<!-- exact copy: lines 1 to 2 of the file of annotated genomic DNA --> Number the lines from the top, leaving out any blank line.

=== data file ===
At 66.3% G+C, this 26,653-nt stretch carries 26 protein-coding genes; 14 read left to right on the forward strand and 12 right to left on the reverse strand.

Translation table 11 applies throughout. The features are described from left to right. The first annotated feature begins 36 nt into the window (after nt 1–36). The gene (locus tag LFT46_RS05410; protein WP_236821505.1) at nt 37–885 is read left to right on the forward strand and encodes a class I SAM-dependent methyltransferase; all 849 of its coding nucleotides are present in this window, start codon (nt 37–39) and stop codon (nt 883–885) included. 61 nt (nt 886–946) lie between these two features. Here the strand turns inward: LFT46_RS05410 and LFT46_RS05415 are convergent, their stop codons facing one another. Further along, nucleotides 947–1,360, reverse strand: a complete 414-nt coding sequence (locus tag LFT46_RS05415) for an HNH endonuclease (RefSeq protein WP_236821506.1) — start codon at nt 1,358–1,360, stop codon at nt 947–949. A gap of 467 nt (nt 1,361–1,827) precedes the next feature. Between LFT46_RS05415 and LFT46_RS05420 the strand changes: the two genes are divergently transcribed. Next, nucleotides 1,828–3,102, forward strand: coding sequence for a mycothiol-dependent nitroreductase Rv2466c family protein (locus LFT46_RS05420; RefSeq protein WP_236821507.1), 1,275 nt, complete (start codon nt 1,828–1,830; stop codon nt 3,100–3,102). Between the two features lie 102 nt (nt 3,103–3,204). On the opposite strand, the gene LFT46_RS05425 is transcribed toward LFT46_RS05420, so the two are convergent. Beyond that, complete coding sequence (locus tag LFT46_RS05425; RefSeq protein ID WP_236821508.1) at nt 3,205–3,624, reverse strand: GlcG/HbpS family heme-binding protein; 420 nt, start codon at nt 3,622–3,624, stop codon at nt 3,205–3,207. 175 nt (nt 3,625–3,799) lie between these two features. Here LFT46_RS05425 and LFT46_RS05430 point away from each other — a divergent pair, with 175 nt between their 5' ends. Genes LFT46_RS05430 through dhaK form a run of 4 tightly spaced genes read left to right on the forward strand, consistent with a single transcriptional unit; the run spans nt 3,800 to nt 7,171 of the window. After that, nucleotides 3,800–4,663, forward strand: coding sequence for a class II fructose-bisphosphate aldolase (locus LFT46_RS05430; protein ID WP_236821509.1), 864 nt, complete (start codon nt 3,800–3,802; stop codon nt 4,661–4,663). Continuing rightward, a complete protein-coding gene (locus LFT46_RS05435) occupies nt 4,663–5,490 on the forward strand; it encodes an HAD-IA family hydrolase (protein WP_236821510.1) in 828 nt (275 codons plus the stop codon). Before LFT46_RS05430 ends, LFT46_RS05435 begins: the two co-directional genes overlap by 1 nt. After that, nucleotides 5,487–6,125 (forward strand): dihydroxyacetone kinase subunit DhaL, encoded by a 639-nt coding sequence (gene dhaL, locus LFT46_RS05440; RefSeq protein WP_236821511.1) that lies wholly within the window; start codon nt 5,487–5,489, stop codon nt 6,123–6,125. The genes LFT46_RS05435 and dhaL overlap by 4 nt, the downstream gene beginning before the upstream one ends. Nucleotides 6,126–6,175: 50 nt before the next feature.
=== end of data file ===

At 66.3% G+C, this 26,653-nt stretch carries 26 protein-coding genes; 14 read left to right on the forward strand and 12 right to left on the reverse strand.

Translation table 11 applies throughout. The features are described from left to right. The first annotated feature begins 36 nt into the window (after nt 1–36). The gene (locus tag LFT46_RS05410; protein WP_236821505.1) at nt 37–885 is read left to right on the forward strand and encodes a class I SAM-dependent methyltransferase; all 849 of its coding nucleotides are present in this window, start codon (nt 37–39) and stop codon (nt 883–885) included. 61 nt (nt 886–946) lie between these two features. Here the strand turns inward: LFT46_RS05410 and LFT46_RS05415 are convergent, their stop codons facing one another. Further along, nucleotides 947–1,360, reverse strand: a complete 414-nt coding sequence (locus tag LFT46_RS05415) for an HNH endonuclease (RefSeq protein WP_236821506.1) — start codon at nt 1,358–1,360, stop codon at nt 947–949. A gap of 467 nt (nt 1,361–1,827) precedes the next feature. Between LFT46_RS05415 and LFT46_RS05420 the strand changes: the two genes are divergently transcribed. Next, nucleotides 1,828–3,102, forward strand: coding sequence for a mycothiol-dependent nitroreductase Rv2466c family protein (locus LFT46_RS05420; RefSeq protein WP_236821507.1), 1,275 nt, complete (start codon nt 1,828–1,830; stop codon nt 3,100–3,102). Between the two features lie 102 nt (nt 3,103–3,204). On the opposite strand, the gene LFT46_RS05425 is transcribed toward LFT46_RS05420, so the two are convergent. Beyond that, complete coding sequence (locus tag LFT46_RS05425; RefSeq protein ID WP_236821508.1) at nt 3,205–3,624, reverse strand: GlcG/HbpS family heme-binding protein; 420 nt, start codon at nt 3,622–3,624, stop codon at nt 3,205–3,207. 175 nt (nt 3,625–3,799) lie between these two features. Here LFT46_RS05425 and LFT46_RS05430 point away from each other — a divergent pair, with 175 nt between their 5' ends. Genes LFT46_RS05430 through dhaK form a run of 4 tightly spaced genes read left to right on the forward strand, consistent with a single transcriptional unit; the run spans nt 3,800 to nt 7,171 of the window. After that, nucleotides 3,800–4,663, forward strand: coding sequence for a class II fructose-bisphosphate aldolase (locus LFT46_RS05430; protein ID WP_236821509.1), 864 nt, complete (start codon nt 3,800–3,802; stop codon nt 4,661–4,663). Continuing rightward, a complete protein-coding gene (locus LFT46_RS05435) occupies nt 4,663–5,490 on the forward strand; it encodes an HAD-IA family hydrolase (protein WP_236821510.1) in 828 nt (275 codons plus the stop codon). Before LFT46_RS05430 ends, LFT46_RS05435 begins: the two co-directional genes overlap by 1 nt. After that, nucleotides 5,487–6,125 (forward strand): dihydroxyacetone kinase subunit DhaL, encoded by a 639-nt coding sequence (gene dhaL, locus LFT46_RS05440; RefSeq protein WP_236821511.1) that lies wholly within the window; start codon nt 5,487–5,489, stop codon nt 6,123–6,125. The genes LFT46_RS05435 and dhaL overlap by 4 nt, the downstream gene beginning before the upstream one ends. Nucleotides 6,126–6,175: 50 nt before the next feature.